Blocks/Construction/Large Motor.  A large open area should be available for block play where children might build with unit blocks as well as a variety of other construction sets like marble tracks, pipes, or tracks.  This large open area would also be used for large motor movement activities like obstacle courses or music and movement activities.  (Of course it could be so ideal that they have both in two separate spaces! :0)

Small Manip.  One area would ideally be devoted for manipulatives that promote fine motor development.  This is the place for puzzles, lacing beads, peg boards, and small blocks like Legos.

Writing Area.  To encourage literacy, there would be an area of the room with writing supplies (notebooks, clipboards, pencils, crayons, envelopes, etc.) available to the children at any time.  Additional writing supplies would be integrated into other areas as props, lists, or sign-up sheets.

Book Shelf.  There should be a book shelf in the room that visually calls the children to come and read.  The area would ideally include soft areas for the children to plop down with a book.  In my ideal scenario, children would be read to in a variety of settings throughout the day: whole group, small group, one-on-one in free choice time, or simply browsing independently.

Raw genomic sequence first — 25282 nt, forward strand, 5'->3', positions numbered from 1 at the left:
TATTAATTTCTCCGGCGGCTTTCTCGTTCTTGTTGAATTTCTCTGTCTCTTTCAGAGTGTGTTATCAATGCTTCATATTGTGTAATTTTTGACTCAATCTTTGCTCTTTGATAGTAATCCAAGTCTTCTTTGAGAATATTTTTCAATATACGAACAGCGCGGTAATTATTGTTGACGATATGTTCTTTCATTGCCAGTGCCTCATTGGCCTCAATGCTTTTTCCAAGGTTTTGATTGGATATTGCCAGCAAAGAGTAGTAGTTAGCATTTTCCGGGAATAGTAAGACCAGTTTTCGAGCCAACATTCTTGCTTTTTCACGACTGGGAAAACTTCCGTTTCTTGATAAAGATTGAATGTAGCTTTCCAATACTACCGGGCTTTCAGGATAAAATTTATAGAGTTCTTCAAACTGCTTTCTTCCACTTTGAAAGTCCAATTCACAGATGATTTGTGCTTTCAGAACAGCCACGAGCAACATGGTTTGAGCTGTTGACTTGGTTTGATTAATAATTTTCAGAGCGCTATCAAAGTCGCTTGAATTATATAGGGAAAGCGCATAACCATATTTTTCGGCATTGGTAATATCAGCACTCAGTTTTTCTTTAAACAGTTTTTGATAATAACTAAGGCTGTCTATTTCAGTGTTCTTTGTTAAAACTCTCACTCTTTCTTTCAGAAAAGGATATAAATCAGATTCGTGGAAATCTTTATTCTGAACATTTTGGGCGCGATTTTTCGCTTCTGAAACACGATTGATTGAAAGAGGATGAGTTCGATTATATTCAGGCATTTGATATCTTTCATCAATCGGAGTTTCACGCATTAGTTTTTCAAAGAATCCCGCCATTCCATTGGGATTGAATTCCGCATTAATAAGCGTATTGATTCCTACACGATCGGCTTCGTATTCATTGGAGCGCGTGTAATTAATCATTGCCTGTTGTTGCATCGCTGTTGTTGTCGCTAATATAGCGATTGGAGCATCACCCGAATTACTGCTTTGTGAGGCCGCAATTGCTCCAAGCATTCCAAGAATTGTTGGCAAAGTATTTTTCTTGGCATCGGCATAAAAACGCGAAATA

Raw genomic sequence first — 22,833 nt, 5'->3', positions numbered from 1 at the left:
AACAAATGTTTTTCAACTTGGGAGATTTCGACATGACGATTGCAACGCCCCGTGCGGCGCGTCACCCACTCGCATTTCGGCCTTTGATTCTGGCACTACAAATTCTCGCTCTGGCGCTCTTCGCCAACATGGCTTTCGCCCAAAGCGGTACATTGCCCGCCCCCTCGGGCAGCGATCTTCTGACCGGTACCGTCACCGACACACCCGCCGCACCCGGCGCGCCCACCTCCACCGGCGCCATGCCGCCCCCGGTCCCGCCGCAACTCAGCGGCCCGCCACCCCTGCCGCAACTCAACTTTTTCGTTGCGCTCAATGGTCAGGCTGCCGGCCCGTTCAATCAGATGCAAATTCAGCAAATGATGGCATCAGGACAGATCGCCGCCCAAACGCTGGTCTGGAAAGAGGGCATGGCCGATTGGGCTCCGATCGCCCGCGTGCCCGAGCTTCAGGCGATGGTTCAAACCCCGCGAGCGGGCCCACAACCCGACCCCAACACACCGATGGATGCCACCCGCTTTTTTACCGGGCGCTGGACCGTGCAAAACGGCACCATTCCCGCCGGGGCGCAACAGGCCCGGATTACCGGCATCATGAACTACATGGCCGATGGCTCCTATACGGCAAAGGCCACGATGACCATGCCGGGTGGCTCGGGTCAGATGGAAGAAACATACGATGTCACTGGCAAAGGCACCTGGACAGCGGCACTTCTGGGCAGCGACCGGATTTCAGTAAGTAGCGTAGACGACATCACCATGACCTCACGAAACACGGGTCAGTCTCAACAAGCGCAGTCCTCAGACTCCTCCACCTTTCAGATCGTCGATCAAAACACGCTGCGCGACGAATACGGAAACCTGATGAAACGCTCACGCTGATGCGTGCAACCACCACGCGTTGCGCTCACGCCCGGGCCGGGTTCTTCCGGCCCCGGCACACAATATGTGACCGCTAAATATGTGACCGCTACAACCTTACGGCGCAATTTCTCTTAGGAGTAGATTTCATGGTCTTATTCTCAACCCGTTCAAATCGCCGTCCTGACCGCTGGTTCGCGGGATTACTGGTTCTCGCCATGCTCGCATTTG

Outside.  In my perfect world, every preschool program has a devoted outside area for the children (which is offered as part of free choice and also integrated into other planned activities.)  This area would be safe, but also with natural rough edges.  Fancy slides and play equipment are nice, but I’d trade it for a big sandbox, gardens, trees, and bushes. 

Teachers

I would hope to observe teacher interactions in the classroom.  Teachers would be interacting with children (not just other teachers) during free choice time, questioning, rephrasing, and challenging the children, not just directing or reprimanding them.  I would watch for signs of rapport with the children: getting down on their level to make eye-contact, appropriate touch, enthusiasm, positive guidance, and a passion for what they do, as well as a positive response from the children.  In a perfect world, a preschool class would maintain a teacher to child ratio of one teacher per four or five children.  I would want to know that the teachers were well-trained and that the staff had a low turnover rate. 

Questions

If I had the chance to ask questions during an orientation or a visit with the director, in addition to any questions about what I’ve already written above, I’d ask:

What type of communication can I expect? (I’d hope not only for an open-door policy and open communication, but also for newsletters that tell about what’s going on and what’s being learned, not just when I need to pay and when the next parent event is.)

What is your philosophy about play and academics?  (I think I’ve made my own opinion clear here.)

What do you do to encourage developmentally appropriate practice?  (If the director is unfamiliar with this term, I’d be pretty nervous.)